GENEVA — U.S. Secretary of State John Kerry broke his leg in a bicycle crash Sunday, apparently after hitting a curb, and scrapped the rest of a four-nation trip that included an international conference on combating the Islamic State group.
Kerry was in stable condition and in good spirits as he prepared to return to Boston for further treatment with the doctor who previously operated on his hip, U.S. State Department spokesman John Kirby said. He said X-rays at a Swiss hospital confirmed that Kerry fractured his right femur.
“The secretary is stable and never lost consciousness, his injury is not life-threatening and he is expected to make a full recovery,” Kirby said in a statement.
Kerry, 71, was taken by helicopter to Geneva’s main medical center, HUG, after apparently hitting a curb with his bike near Scionzier, France, about 40 kilometers southeast of the Swiss border.
Paramedics and a physician were on the scene with his motorcade at the time and provided him immediate attention. They quickly decided to order the 10-minute-long helicopter transport.
The Dauphine Libere, a local newspaper, said Kerry fell near the beginning of his ride to the famed mountain pass called the Col de la Colombiere, which has been a route for the Tour de France more than a dozen times.
Right around the time of his fall, a Twitter feed about local driving conditions warned of the danger due to gravel along the pass. According to the newspaper, some Haute Savoie officials were with Kerry at the time, including the head of the region.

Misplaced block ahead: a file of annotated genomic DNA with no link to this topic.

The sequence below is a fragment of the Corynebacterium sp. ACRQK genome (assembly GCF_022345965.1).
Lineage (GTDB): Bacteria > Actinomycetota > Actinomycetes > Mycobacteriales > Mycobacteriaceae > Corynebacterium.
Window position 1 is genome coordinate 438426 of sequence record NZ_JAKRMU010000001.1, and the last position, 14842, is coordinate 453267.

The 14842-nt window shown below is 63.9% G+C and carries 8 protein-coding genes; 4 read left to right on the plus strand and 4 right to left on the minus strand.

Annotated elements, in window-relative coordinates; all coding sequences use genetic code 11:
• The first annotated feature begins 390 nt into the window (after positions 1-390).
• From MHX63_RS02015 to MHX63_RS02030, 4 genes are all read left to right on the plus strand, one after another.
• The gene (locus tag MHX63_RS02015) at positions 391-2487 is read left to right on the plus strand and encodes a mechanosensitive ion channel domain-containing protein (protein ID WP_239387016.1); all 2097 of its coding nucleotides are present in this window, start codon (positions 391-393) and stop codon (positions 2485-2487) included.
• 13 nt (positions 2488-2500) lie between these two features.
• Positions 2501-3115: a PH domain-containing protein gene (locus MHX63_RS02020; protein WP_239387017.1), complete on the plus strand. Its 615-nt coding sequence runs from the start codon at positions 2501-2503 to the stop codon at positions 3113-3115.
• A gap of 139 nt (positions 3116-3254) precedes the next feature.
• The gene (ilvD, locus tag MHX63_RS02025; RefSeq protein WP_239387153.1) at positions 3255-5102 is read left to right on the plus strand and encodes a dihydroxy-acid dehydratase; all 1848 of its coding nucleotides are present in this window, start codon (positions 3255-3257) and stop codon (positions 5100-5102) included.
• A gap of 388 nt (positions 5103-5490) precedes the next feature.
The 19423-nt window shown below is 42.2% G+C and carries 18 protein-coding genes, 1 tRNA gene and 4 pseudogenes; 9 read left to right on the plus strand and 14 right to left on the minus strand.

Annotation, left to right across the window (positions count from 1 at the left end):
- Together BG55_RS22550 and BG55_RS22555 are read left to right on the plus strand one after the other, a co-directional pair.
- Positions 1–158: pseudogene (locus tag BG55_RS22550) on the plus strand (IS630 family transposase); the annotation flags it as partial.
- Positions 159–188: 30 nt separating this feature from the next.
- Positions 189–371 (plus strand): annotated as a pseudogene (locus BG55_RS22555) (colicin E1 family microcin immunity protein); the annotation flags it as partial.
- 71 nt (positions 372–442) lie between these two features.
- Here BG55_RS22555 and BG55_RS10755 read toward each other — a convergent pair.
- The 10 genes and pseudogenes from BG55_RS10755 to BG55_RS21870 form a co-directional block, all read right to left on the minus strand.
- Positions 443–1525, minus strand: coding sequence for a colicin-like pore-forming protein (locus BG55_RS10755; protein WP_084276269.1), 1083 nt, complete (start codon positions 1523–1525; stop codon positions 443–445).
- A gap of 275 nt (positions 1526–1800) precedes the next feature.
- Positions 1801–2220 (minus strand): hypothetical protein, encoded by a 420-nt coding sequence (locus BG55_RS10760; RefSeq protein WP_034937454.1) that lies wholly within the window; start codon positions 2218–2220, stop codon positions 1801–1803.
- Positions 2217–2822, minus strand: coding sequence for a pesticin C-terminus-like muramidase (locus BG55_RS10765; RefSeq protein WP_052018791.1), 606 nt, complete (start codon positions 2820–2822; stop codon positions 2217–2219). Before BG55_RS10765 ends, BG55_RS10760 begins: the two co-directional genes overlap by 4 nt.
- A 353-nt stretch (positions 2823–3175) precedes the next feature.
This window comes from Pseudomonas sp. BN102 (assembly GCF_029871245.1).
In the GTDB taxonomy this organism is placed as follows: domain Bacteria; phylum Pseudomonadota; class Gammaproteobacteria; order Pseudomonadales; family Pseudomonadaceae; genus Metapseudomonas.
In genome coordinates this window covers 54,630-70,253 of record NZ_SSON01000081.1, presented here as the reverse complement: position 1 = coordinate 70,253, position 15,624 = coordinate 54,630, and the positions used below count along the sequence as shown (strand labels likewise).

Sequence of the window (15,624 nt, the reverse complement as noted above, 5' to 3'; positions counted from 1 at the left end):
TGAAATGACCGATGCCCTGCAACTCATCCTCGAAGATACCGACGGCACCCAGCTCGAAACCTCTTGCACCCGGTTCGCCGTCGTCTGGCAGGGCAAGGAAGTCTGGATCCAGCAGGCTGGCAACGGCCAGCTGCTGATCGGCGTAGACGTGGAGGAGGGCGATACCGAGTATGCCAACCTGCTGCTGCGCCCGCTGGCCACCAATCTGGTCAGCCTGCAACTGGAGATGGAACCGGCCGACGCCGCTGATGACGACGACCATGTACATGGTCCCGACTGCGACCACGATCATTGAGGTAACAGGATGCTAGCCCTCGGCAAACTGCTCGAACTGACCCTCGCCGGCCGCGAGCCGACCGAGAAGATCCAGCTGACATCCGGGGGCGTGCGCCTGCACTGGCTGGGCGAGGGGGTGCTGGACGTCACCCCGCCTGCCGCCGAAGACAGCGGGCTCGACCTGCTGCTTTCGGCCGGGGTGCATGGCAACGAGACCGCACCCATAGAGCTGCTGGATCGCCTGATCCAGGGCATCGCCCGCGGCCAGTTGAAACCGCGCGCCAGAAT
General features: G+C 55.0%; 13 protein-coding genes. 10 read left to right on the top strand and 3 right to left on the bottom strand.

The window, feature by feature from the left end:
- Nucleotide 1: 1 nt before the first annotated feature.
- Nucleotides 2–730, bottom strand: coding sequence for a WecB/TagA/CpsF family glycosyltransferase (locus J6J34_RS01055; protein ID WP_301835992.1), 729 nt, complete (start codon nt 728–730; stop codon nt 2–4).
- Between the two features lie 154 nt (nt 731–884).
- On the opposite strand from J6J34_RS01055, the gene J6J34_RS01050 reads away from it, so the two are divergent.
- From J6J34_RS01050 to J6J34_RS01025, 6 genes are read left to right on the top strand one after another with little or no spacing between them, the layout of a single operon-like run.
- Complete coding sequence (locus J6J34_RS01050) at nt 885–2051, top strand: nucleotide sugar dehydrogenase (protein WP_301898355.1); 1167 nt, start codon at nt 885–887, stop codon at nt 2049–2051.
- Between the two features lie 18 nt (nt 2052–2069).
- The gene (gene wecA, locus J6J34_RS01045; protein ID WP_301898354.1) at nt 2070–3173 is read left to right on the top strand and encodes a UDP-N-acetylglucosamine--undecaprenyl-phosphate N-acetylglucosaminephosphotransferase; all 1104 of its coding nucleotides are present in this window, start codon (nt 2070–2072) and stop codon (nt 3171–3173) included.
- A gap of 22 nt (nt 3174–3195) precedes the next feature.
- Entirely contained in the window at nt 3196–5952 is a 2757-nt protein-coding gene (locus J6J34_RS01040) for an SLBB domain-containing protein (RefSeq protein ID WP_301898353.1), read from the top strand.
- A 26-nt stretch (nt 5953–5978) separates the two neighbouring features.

Kerry’s cycling rides have become a regular occurrence on his trips. He often takes his bike with him on the plane and was riding that bicycle Sunday.
During discussions in late March and early April between world powers and Iran, he took several bike trips during breaks. Those talks were in Lausanne, Switzerland, and led to a framework agreement.
Kerry had been in Geneva for six hours of meetings with Iranian Foreign Minister Mohammad Javad Zarif on Saturday as the sides now work to seal a comprehensive accord by June 30.
The prospect of a lengthy rehabilitation could hamper the nuclear talks and other diplomatic endeavors. Even if Kerry does not need surgery, it was not immediately known when he could fly again after returning to the United States.
Kerry has been the lead negotiator in several marathon sessions with Iran going back to 2013. The injury could affect other potential trips, such as one to the Cuban capital to raise the flag at a restored U.S. Embassy, may be affected.
As for the current trip, Kerry had planned to travel to Madrid on Sunday for meetings with Spain’s king and prime minister, before spending two days in Paris for an international gathering to combat IS.
He will participate in the Paris conference remotely, Kirby said.
Kerry decided to seek treatment at Massachusetts General Hospital because the fracture is near the site of his earlier hip surgery, Kirby said.